SEARCH

News » International

Updated: February 6, 2010 20:31 IST

Obama pushes Congress on small business loans

AP
print   ·   T  T  
President Barack Obama pauses as he speaks during his visit to Oasis Mechanical Contractors in Lanham, Md., on Friday, after meeting with small business leaders. Photo: AP.
President Barack Obama pauses as he speaks during his visit to Oasis Mechanical Contractors in Lanham, Md., on Friday, after meeting with small business leaders. Photo: AP.

Republicans sparred with President Barack Obama over proposals to create jobs in duelling radio addresses on Saturday, highlighting the difficulty of reaching bipartisan solutions in a political climate marked by partisan bickering.

Mr. Obama pushed Congress to use $30 billion that had been set aside to bail out Wall Street to start a new programme that provides loans to small businesses, which the White House calls the engine for job growth. Republicans, meanwhile, taunted Mr. Obama with a familiar refrain: Where are the jobs the president promised in exchange for the billions of dollars already spent?

The barb came a day after the government reported an unexpected decline in the unemployment rate, from 10 percent to 9.7 percent. It was the first drop in seven months but offered little consolation for the 8.4 million jobs that have vanished since the recession began.

“Even though our economy is growing again, these are still tough times for America,” Mr. Obama said. “Too many businesses are still shuttered. Too many families can’t make ends meet. And while yesterday, we learned that the unemployment rate has dropped below 10 percent for the first time since summer, it is still unacceptably high - and too many Americans still can’t find work.”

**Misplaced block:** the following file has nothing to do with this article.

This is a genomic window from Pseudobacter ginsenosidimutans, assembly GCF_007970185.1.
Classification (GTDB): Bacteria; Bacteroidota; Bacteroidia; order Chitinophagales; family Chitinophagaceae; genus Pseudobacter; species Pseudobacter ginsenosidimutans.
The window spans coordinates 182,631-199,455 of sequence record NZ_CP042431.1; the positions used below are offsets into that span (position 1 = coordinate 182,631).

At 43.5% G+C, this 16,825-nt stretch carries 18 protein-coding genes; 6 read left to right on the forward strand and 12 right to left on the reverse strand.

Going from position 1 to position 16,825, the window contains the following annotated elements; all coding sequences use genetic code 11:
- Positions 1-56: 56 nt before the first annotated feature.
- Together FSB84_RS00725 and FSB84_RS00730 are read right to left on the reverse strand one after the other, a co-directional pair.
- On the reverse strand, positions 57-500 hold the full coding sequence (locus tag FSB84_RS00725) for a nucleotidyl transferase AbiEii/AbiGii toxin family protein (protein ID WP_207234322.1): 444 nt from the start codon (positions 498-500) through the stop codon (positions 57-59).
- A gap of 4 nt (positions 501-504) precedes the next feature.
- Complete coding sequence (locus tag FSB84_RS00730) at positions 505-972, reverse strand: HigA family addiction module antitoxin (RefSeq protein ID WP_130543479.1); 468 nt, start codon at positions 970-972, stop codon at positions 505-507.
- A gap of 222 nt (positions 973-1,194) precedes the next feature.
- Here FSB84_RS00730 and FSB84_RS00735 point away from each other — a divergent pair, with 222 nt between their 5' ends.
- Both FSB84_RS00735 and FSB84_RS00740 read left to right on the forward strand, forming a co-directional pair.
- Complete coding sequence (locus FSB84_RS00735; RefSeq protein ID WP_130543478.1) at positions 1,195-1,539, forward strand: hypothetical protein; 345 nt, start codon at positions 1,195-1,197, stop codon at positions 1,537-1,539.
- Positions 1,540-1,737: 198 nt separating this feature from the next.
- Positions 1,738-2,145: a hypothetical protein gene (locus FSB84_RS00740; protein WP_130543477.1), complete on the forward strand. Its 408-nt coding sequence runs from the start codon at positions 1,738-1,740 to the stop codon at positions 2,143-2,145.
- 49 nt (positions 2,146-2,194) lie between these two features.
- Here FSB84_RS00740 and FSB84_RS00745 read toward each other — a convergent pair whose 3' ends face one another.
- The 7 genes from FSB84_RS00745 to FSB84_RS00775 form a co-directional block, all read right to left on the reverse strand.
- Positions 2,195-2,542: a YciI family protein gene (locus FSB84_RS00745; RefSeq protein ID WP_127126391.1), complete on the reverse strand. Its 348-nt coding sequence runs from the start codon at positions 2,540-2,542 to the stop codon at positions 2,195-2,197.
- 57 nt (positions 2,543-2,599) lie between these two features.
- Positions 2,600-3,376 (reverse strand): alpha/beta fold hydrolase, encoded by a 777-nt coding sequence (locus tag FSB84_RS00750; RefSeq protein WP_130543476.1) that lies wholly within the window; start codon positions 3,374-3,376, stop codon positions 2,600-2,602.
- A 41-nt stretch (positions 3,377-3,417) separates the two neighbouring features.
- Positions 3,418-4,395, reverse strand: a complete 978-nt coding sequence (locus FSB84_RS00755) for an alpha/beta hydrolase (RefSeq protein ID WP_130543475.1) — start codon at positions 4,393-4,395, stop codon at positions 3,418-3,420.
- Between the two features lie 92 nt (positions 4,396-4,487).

To help the recovery, Mr. Obama asked Congress to use leftover money from the Troubled Asset Relief Programme, or TARP, to give to small banks so they can make more loans to small businesses. Republicans have criticized the move, arguing any money leftover from the bailout should be used to reduce the budget deficit.

In the Republican address, Rep. Jeb Hensarling chided Mr. Obama for proposing a 2011 budget on Monday that would increase spending, taxes and the national debt.

“Americans are still asking, ‘where are the jobs?’ but all they are getting from Washington is more spending, more taxes, more debt and more bailouts,” Mr. Hensarling said.

The Republican attack came even as key Democrats and Republicans in the Senate are working on a bipartisan jobs bill. The senators hope to unveil a bill as early as Monday that would provide tax breaks to businesses that hire unemployed workers, extend unemployment payments for those whose benefits have run out, and renew a program that offers the jobless a subsidy for health insurance premiums.

Senate passage of a bipartisan jobs bill would mark an important political victory for Mr. Obama. But Saturday’s radio and internet addresses showed that bipartisanship won’t be easy.

The White House has repeatedly argued that the $787 billion economic stimulus package enacted in February helped save the economy from complete collapse. On Friday, Treasury Secretary Timothy Geithner told ABC News there is a much lower risk of a double-dip recession “than at any time over the last 12 months or so.”

Hensarling, however, said the stimulus package and the growing government debt have added to the country’s economic problems.

“Democrats chose to go it alone and jam through their stimulus,” Mr. Hensarling said. “What did the American people get? A bill for $1.2 trillion and 3 million more jobs lost.”

More In: International | News

National

Business

Cricket

Sport


O
P
E
N

close

Recent Article in International

North Korea blames the US for Internet outages

North Korea accused the United States on Saturday of being responsible for Internet outages it experienced in recent days amid a confront... »